Big banks are increasingly worried about losing profits to fintech companies such as Bitcoin startups. Eighty-eight percent of banks’ executives believe that their businesses are at risk of losing revenues to these new entrants, according to a recent survey. This profit loss could be as high as 10 percent at Santander Bank, a leaked memo shows.
Also read: Mexico’s New Bill Could Be a Game Changer for Bitcoin
Big Banks’ Profits Challenged
One of the “Big Four” audit firms, Pricewaterhousecoopers (Pwc), published “A Global Fintech Report 2017” early this month, showing that 88% of surveyed incumbents’ executives believe their businesses to be at risk of losing revenues to fintech startups. The firm wrote:
Many [banks’ executives] fear losing business to innovators, starting with payments, fund transfer and personal finance sectors. […] More consumers will adopt nontraditional financial services providers.
Last week, Guardian Money reported on a leaked internal memo of Santander Bank which reveals that 10% of the bank’s profits come from its international cash transfer business.
The documents detail how the bank charges six times more than its fintech rivals, making huge profits by giving customers poor exchange rates. Rather than charging them fees directly, big banks cash in on the difference between the money markets exchange rates and the rate they offer customers, which is known as the “FX margin”.
“Santander made €585m from money transfers – equal to nearly a tenth of its 2016 global profit of €6.2bn – and that it charges six times as much as rival Transferwise for sending £10,000 from the UK to Spain,” the publication wrote.
The memo informs Santander executives that new startups entering the money transfer business are “attacking the profitable slices” of the bank’s business, noting that:
10% of the group’s profits at risk when international transfers repricing takes place.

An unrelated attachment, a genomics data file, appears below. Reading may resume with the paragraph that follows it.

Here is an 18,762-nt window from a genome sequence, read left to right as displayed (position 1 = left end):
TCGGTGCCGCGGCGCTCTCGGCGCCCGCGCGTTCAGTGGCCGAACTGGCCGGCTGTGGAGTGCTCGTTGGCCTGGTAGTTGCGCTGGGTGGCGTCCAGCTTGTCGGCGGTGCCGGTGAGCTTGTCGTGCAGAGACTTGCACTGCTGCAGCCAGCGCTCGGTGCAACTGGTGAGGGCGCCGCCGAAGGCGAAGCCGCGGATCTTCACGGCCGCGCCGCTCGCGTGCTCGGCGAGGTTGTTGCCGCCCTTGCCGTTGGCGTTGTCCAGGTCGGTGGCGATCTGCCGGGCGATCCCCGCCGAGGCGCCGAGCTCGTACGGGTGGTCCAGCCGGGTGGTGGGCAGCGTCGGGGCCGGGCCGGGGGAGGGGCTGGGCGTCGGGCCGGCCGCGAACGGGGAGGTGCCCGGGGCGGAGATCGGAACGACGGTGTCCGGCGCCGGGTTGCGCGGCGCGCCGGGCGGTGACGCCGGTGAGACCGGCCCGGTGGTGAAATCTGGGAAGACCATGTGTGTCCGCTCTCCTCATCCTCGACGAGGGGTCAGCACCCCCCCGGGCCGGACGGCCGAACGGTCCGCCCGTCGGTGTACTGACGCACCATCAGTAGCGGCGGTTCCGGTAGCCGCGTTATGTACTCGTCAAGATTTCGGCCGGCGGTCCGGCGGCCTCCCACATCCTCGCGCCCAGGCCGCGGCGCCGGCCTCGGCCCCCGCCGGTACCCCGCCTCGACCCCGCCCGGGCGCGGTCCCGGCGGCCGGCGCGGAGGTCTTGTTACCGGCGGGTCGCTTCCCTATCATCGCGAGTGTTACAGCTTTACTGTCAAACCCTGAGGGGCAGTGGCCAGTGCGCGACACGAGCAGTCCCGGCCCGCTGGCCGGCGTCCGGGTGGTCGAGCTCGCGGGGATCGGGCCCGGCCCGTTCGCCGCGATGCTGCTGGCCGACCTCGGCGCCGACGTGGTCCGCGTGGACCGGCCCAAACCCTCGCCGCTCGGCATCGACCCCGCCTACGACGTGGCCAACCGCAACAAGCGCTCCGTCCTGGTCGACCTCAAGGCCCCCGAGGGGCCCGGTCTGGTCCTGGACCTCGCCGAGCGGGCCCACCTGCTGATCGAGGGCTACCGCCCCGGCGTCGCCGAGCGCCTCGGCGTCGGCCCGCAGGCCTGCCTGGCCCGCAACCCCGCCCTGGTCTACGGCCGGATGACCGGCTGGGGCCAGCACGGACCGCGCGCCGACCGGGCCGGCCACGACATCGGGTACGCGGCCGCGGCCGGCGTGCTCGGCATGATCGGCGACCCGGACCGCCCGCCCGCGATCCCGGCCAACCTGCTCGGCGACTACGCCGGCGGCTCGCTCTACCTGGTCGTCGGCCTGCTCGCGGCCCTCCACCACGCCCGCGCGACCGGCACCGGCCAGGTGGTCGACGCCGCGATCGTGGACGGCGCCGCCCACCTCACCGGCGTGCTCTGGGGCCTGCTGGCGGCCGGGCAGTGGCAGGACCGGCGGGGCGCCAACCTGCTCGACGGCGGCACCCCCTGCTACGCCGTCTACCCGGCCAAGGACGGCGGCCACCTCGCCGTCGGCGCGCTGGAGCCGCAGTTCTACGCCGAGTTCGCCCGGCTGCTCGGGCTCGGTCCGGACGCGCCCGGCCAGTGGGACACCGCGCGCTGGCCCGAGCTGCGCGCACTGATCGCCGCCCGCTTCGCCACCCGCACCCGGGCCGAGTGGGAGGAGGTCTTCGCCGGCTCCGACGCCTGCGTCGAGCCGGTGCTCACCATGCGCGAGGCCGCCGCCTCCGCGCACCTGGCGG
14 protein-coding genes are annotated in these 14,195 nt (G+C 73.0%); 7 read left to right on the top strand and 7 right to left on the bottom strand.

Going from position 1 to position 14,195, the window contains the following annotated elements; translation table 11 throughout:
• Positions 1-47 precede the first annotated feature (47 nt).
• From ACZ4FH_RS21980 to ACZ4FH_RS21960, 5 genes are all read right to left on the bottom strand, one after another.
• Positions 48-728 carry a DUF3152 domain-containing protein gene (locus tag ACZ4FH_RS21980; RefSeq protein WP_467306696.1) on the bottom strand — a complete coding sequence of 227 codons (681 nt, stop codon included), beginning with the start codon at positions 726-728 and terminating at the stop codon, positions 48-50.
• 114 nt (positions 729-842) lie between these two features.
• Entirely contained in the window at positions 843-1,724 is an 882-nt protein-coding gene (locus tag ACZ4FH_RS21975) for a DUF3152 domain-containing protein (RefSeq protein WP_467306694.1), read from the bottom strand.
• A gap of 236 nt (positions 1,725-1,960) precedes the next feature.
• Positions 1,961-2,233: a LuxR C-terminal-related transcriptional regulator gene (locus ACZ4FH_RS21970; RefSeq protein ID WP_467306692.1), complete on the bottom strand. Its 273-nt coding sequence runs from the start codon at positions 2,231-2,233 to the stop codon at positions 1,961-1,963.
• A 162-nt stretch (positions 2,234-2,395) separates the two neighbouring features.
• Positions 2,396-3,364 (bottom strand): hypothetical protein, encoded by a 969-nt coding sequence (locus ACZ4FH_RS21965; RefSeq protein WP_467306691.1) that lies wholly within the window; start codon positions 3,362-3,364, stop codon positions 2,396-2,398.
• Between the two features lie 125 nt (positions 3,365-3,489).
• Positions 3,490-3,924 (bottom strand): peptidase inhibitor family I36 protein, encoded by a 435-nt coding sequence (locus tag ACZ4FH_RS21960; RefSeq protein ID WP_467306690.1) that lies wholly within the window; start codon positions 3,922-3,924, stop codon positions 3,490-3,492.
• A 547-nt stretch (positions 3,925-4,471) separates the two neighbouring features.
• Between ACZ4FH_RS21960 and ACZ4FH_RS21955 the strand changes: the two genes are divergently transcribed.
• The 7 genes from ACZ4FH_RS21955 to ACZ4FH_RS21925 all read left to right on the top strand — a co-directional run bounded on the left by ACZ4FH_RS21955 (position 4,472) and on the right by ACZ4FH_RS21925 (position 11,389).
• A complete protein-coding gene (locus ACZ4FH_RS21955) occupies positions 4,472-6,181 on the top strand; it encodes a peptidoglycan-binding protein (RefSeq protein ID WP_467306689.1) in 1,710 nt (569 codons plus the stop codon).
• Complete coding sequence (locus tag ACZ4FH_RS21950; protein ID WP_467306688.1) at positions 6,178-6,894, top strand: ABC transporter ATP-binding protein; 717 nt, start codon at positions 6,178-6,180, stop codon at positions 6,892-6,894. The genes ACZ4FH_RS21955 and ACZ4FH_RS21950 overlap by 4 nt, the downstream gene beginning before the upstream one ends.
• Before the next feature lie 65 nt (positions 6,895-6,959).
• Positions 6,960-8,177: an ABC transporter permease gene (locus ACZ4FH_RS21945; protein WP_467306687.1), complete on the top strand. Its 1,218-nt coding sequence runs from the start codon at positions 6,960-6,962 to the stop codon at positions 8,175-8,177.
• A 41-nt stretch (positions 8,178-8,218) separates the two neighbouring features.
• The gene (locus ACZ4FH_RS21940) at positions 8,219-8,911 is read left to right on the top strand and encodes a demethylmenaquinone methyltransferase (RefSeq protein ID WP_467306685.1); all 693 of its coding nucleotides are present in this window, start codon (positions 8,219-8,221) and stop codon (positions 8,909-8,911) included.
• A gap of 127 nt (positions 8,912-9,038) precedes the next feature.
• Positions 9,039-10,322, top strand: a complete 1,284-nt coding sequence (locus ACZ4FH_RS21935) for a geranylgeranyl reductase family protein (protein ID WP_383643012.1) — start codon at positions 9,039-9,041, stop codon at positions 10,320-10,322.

Known Disruptor: Transferwise
The Santander’s memo draws attention to money transfer service company Transferwise, stating that the service charges “€64 to move £10,000 from the UK to Spain” while “Santander charged €394 – six times as much”. If Santander were to charge the same as Transferwise, “its revenue would collapse from €585m to €95m, a fall of 84%,” Guardian Money wrote.
Launched in January 2011 and headquartered in London, Transferwise is a peer-to-peer money transfer service with eight offices worldwide. The company says it has more than a million customers and processes over $700 million in transactions every month. Unfortunately, the company states in its “Acceptable Use Policy” that it does not provide services to businesses involving bitcoin and other cryptocurrencies.
Upcoming Disruptors: Bitcoin Startups
Many money transfer startups today use Bitcoin in their businesses. Most of them offer low rates and no transfer fees. Below are some examples.
Recently, Bitcoin.com interviewed Luis Buenaventura, Chief Technology Officer at Bitcoin remittance startup Bloom Solutions who has also written a book on remittances. He said that Bitcoin’s “strongest use case was probably remittances,” at least in his country, the Philippines. Bloom Solutions’ website claims to offer a solution for agents and resellers in the international remittance market a way to “reduce your international settlement and FX Costs by up to 50%.”
The Singapore-based Coinpip is an example of a Bitcoin remittance company which offers services in more than 40 countries worldwide. The company charges “no forex and other hidden charges”, its website states.
Another example is the Hong Kong-based Bitspark, which offers bitcoin-backed remittance service in five different currencies. The company told Bitcoin.com in an interview in February that “in competitive corridors, total costs can be as low as 2-3% with traditional providers on an average transaction size of $250 equivalent”.
Then there is Abra, which has a different business model. The startup uses Bitcoin, smart contracts, and a peer to peer human teller network to transfer money directly from a sender to the recipient globally without a middleman. The company’s recently-launched app charges no transfer fees and advertises “low exchange rates”, allowing users to add and withdraw funds in bitcoin as well.
How much of big banks’ profits do you think will be lost to Bitcoin startups? Let us know in the comments section below.
Images courtesy of Shutterstock, Abra, Luis Buenaventura, and Transferwise
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